“My mistake was to not realize the intensity of their belief in the cult of real estate, and that any appeal to reason would be met with vitriol, as with any other cult.”

“Here’s another, less-discussed perspective on this RE madness: the sickening feeling of watching those you love commit slow financial suicide by buying yet more RE, right at the peak, and the fractures created when we try to warn them.

A week ago a family member called to say that they have just bought a house near us. Great, except that (1) they are buying the new place at the probable peak of the market, (2) they are keeping the old house “because (they) think it will be worth more later” (it’s only gone up about 8% total in the last 5 years, less than the rate of inflation), (3) they also (I think) “own” two rental places which have dropped about 10% in value in the last 3 years and a non-revenue property (which is just straight expense), and (4) they have young children. Good thing they have well-paid, secure government jobs.

For otherwise intelligent, financially savvy people to simply assume that real estate always goes up or at least not down much, nor for very long, (and they’re 40, so as far as they know, it does always go up) and not even cross-check their assumptions simply stuns me. I’ve been trying for the last 18 months to get them to reduce their risk, given that we’ve got to be close to the market peak and the chance of a significant move downward is probably far higher than that of even a 5-10% move upward. So, at risk of making them even madder at me, I sent them another massive email detailing all the reasons RE is extremely risky now. Of course, they desperately need real estate to continue upwards, so they wrote back a mean, rude personal attack email, cc’d to the entire wider family.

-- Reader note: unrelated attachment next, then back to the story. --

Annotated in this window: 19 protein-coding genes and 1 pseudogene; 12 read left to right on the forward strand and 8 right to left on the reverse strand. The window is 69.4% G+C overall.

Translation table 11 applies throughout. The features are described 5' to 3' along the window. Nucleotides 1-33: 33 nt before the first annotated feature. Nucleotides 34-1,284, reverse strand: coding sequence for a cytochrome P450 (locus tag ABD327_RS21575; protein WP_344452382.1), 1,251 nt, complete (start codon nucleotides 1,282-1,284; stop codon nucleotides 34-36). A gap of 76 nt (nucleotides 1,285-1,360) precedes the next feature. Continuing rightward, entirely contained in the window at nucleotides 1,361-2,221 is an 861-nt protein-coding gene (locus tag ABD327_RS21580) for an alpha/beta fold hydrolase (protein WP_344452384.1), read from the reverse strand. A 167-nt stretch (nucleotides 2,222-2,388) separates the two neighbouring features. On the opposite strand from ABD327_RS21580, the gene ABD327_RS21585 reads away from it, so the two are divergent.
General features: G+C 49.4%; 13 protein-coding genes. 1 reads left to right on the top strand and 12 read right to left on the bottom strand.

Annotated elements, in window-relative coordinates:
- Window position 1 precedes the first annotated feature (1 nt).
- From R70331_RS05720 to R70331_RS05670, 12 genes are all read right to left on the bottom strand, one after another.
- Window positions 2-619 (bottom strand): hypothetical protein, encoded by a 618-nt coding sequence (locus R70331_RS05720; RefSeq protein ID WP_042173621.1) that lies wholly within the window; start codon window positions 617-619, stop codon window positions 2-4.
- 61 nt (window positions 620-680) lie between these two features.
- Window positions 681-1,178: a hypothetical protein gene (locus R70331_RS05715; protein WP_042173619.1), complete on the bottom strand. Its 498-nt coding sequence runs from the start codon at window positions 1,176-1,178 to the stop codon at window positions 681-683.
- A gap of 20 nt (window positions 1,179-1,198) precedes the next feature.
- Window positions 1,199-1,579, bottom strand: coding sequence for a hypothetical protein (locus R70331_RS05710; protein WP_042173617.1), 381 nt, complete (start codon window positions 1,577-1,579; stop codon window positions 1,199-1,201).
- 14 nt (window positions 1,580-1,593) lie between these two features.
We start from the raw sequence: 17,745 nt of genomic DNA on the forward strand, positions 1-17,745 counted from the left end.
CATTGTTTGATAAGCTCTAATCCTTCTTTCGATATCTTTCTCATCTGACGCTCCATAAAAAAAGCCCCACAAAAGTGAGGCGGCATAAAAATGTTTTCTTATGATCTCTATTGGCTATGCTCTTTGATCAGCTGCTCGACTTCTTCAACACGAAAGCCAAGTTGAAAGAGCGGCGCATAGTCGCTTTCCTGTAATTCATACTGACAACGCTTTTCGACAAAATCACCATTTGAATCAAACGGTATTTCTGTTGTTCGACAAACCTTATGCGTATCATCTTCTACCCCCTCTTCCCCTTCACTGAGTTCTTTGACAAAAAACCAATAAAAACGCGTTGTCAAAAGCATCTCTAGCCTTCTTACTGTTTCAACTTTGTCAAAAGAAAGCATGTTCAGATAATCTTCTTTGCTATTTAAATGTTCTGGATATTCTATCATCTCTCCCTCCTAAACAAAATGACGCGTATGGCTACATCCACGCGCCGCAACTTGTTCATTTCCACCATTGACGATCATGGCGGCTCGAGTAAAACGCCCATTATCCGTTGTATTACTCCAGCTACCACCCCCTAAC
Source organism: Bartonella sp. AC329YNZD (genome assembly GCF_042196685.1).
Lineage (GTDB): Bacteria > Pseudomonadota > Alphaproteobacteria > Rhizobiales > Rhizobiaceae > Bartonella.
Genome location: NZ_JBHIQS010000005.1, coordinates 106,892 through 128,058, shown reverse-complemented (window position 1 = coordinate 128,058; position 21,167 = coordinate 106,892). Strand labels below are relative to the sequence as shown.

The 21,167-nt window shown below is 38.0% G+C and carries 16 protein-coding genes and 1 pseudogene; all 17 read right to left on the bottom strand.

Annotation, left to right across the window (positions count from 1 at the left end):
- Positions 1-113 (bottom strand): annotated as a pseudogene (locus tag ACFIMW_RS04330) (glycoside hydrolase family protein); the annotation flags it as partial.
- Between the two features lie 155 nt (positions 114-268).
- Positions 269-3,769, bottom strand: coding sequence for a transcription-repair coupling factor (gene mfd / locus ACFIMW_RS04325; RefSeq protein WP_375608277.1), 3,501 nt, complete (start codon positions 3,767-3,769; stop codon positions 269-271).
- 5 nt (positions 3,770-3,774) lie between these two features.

It’s so futile. In the end when they lose their shirts in the big collapse, they sure won’t thank me for the warning they ignored nor even acknowledge that they got a warning! Sigh. At least since they cc’d the entire family, they are the ones who will end up looking foolish, although they are attempting to make me look foolish now. It’s too bad that it will be some years before we’re all proven right about the upcoming crash severity and length. (and, they will probably quietly struggle along financially for many years afterward without any of us being the wiser).

I was awake most of last night stewing about this, and in tears due to the very mean things that were publicly said to me. Unfortunately all of the family will now be mad at me for causing what will probably be a semi-permanent rift. The only way forward that I can see is if & when they are proven wrong in the coming years and are in a bad financial situation, they might admit I was right. But, I doubt this will happen, it will be too painful for them. Guess I just should have kept my mouth shut for all the good it has done, leaving me feeling like the unwanted evangelist in the room (albeit with a better supported belief) 🙂

My mistake was to not realize the intensity of their belief in the cult of real estate, and that any appeal to reason would be met with vitriol, as with any other cult. “

– ‘JCH’, via e-mail to vreaa,21 Mar 2012

102 responses to ““My mistake was to not realize the intensity of their belief in the cult of real estate, and that any appeal to reason would be met with vitriol, as with any other cult.”